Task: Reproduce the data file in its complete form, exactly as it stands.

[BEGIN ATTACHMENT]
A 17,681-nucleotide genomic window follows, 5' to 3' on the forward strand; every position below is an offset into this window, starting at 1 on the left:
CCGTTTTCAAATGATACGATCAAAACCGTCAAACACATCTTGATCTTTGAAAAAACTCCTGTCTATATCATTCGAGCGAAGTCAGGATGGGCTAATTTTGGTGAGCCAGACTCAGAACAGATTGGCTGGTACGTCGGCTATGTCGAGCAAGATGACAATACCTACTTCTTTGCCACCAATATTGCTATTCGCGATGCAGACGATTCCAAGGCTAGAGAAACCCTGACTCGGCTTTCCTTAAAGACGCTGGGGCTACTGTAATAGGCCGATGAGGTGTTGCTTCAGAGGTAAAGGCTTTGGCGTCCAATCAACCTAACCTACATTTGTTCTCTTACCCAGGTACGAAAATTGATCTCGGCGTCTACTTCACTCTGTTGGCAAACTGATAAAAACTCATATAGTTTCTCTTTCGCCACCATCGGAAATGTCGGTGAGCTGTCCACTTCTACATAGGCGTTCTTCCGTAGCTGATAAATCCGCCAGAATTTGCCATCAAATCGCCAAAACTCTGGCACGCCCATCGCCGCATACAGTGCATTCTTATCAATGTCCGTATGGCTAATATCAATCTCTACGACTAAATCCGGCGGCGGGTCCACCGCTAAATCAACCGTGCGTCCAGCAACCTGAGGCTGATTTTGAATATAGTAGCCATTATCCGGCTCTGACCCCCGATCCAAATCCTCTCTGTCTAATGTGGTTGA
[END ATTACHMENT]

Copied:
A 17,681-nucleotide genomic window follows, 5' to 3' on the forward strand; every position below is an offset into this window, starting at 1 on the left:
CCGTTTTCAAATGATACGATCAAAACCGTCAAACACATCTTGATCTTTGAAAAAACTCCTGTCTATATCATTCGAGCGAAGTCAGGATGGGCTAATTTTGGTGAGCCAGACTCAGAACAGATTGGCTGGTACGTCGGCTATGTCGAGCAAGATGACAATACCTACTTCTTTGCCACCAATATTGCTATTCGCGATGCAGACGATTCCAAGGCTAGAGAAACCCTGACTCGGCTTTCCTTAAAGACGCTGGGGCTACTGTAATAGGCCGATGAGGTGTTGCTTCAGAGGTAAAGGCTTTGGCGTCCAATCAACCTAACCTACATTTGTTCTCTTACCCAGGTACGAAAATTGATCTCGGCGTCTACTTCACTCTGTTGGCAAACTGATAAAAACTCATATAGTTTCTCTTTCGCCACCATCGGAAATGTCGGTGAGCTGTCCACTTCTACATAGGCGTTCTTCCGTAGCTGATAAATCCGCCAGAATTTGCCATCAAATCGCCAAAACTCTGGCACGCCCATCGCCGCATACAGTGCATTCTTATCAATGTCCGTATGGCTAATATCAATCTCTACGACTAAATCCGGCGGCGGGTCCACCGCTAAATCAACCGTGCGTCCAGCAACCTGAGGCTGATTTTGAATATAGTAGCCATTATCCGGCTCTGACCCCCGATCCAAATCCTCTCTGTCTAATGTGGTTGA